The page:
President Trump today showed a doctored map of Hurricane Dorian that is illegal and includes fines and possible jail time.
It happened as the White House attempted to retroactively justify a tweet that Trump issued over the weekend in which he warned, erroneously, that Alabama would be affected by Hurricane Dorian.
In a White House video released today, Trump displays a modified National Hurricane Center “cone of uncertainty” forecast, dated from 11 a.m. on Aug. 29, indicating Alabama would in fact be affected.
The graphic appears to have been altered with a Sharpie to indicate a risk the storm would move into Alabama from Florida.
“We had, actually, our original chart was that it was going to be hit — hitting Florida directly,” Trump said as he displayed the graphic from Aug. 29, which now includes an added appendage extending the cone into Alabama. “That was the original chart,” Trump said. “It could’ve, uh, was going towards the Gulf,” Trump explained in the video.
Asked about the altered hurricane forecast chart at a White House event this afternoon, Trump said his briefings included a “95 percent chance probability” that Alabama would be hit.
When asked whether the chart had been drawn on, Trump said: “I don’t know; I don’t know.”
Trump’s tweet on Sunday came as Dorian was hitting the Bahamas as a high-end Category 5 hurricane, and the tweet sparked enough public alarm that it prompted the National Weather Service in Birmingham, Ala. to bluntly tweet 20 minutes later: “Alabama will NOT see any impacts from #Dorian.”
— NWS Birmingham (@NWSBirmingham) September 1, 2019
Photos posted on the White House’s Flickr site reveal that Trump did receive the correct briefing on Aug. 29 from acting National Oceanic and Atmospheric Administration head Neil Jacobs, in which the National Hurricane Center’s forecast called for Dorian to hit Florida.
Alabama was never included in any National Hurricane Center forecast cone for Dorian.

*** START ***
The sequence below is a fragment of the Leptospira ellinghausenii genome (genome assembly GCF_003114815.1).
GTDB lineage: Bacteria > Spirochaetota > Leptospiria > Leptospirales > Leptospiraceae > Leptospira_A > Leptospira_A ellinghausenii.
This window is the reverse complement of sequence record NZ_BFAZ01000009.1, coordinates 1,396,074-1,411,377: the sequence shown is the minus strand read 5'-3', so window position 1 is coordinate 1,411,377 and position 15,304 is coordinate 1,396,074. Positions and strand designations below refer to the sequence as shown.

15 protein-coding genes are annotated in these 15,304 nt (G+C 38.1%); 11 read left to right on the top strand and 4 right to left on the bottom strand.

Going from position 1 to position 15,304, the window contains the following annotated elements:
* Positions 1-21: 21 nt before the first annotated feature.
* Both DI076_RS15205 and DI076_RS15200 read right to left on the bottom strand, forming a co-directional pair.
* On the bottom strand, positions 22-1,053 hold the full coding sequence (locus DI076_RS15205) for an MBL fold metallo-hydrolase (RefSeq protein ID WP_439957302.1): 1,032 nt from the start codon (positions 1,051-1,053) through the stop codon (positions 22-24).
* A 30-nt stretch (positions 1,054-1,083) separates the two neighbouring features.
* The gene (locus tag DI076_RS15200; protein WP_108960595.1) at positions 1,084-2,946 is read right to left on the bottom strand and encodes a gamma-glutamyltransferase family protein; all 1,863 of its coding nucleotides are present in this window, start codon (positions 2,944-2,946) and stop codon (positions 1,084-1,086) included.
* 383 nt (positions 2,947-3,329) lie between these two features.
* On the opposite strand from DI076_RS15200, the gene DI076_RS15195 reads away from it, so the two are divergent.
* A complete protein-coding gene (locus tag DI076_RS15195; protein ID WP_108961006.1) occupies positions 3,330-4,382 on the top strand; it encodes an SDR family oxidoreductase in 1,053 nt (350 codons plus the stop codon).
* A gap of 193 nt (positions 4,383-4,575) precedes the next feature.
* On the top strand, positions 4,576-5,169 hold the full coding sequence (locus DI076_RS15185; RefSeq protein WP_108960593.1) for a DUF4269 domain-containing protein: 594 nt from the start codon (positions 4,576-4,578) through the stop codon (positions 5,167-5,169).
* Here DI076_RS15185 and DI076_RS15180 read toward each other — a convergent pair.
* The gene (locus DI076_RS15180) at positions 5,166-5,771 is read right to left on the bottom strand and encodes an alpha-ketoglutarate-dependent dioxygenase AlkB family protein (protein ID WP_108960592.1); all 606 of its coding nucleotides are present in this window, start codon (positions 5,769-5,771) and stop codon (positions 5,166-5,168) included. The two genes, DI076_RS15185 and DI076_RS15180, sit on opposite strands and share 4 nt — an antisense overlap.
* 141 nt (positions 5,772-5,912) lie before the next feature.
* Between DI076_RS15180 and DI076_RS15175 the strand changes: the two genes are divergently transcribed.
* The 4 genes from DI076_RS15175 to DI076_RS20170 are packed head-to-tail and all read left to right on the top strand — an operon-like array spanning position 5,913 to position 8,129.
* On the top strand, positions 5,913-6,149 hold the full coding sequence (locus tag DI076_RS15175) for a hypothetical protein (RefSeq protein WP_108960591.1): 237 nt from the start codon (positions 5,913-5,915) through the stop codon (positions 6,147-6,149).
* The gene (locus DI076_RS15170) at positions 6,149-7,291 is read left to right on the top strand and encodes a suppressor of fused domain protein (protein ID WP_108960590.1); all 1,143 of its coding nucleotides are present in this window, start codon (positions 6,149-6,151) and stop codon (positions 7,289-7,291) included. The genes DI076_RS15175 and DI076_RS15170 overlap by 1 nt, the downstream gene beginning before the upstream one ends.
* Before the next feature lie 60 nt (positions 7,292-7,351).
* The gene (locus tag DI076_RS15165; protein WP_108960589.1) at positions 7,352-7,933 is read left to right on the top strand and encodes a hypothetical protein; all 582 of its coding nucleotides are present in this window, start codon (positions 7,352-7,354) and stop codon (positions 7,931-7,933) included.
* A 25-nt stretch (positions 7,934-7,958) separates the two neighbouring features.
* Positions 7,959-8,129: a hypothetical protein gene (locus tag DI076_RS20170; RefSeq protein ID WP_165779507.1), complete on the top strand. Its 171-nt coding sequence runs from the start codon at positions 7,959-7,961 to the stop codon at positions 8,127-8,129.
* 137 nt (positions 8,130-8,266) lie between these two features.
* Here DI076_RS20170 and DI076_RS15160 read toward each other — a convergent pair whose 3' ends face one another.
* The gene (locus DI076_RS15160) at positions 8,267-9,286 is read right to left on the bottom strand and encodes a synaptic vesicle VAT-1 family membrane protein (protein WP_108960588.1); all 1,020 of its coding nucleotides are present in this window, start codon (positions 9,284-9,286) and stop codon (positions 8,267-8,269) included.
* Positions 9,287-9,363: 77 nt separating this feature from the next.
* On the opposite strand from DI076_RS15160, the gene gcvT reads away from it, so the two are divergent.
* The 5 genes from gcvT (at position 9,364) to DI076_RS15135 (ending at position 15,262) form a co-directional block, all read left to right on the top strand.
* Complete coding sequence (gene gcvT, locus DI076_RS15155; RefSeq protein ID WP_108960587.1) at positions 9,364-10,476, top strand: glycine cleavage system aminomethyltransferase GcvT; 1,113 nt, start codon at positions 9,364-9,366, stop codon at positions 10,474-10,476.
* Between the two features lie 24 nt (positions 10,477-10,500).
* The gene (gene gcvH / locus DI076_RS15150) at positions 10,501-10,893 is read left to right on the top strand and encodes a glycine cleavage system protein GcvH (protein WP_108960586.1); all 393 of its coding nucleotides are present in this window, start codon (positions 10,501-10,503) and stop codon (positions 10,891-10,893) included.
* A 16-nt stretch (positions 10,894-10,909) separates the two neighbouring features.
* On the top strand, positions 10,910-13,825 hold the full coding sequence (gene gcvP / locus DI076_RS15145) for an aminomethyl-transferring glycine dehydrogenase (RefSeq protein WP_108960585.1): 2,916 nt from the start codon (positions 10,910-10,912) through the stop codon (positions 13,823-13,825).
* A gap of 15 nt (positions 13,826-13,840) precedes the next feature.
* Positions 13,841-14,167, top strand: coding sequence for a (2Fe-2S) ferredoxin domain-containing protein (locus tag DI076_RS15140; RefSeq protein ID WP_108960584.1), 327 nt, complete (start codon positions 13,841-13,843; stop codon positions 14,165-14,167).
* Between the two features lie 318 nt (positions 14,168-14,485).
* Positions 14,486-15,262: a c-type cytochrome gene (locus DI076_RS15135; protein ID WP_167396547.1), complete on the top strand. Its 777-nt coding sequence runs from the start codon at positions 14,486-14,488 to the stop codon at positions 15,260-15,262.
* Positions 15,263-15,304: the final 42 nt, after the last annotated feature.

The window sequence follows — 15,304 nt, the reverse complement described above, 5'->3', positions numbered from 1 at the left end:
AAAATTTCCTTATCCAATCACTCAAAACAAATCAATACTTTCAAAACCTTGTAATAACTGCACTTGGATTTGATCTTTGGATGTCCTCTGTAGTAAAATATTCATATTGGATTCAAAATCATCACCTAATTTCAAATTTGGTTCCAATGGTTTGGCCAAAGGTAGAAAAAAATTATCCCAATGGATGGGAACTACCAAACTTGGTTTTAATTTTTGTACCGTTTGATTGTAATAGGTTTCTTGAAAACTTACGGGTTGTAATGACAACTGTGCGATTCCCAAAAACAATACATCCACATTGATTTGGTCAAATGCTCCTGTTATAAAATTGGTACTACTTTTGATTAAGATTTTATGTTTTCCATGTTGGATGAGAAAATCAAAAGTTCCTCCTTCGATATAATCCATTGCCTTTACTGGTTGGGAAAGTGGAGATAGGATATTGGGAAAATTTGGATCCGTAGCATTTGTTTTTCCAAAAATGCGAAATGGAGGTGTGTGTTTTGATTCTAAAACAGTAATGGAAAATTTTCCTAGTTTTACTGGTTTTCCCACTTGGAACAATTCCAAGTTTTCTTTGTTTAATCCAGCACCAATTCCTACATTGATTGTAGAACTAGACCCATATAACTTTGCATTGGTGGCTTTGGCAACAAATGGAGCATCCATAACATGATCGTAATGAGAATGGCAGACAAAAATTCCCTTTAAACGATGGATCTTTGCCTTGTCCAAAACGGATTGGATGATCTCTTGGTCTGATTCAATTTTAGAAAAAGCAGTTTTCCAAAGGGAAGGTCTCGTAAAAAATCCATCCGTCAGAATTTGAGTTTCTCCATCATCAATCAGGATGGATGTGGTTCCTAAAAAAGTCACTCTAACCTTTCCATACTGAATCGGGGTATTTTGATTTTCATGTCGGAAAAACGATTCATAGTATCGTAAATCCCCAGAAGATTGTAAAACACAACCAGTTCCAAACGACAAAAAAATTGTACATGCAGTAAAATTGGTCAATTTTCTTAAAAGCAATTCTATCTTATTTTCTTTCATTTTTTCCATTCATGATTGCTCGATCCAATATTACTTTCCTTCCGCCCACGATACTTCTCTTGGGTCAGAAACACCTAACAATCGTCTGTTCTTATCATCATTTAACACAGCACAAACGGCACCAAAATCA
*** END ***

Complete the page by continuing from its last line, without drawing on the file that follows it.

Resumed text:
It is not clear whether Trump was responsible for altering the forecast chart, but the modified photo appeared to show Alabama in Dorian’s eventual line of fire.
The National Hurricane Center’s text bulletin at that time included Florida in its discussion five times, but it did not mention Alabama.
Instead, the center urged caution from residents in “the Bahamas, Florida, and elsewhere in the southeastern United States.”
When Trump tweeted his original warning to Alabama, the concurrent National Hurricane Center forecast called for Dorian to pass off the Georgia coast, with the center of Dorian’s expected track passing 300 miles east of the Alabama border.
The far western extent of the cone was located more than 150 miles east of the Alabama border.
Altering official government weather forecasts isn’t just a cause for concern — it’s illegal.
Per 18 U.S. Code 2074, which addresses false weather reports, “Whoever knowingly issues or publishes any counterfeit weather forecast or warning of weather conditions falsely representing such forecast or warning to have been issued or published by the Weather Bureau, United States Signal Service, or other branch of the Government service, shall be fined under this title or imprisoned not more than ninety days, or both.”
That law applies to what is now known as NOAA’s National Weather Service, which contains the National Hurricane Center.
Attribution:The Washington Post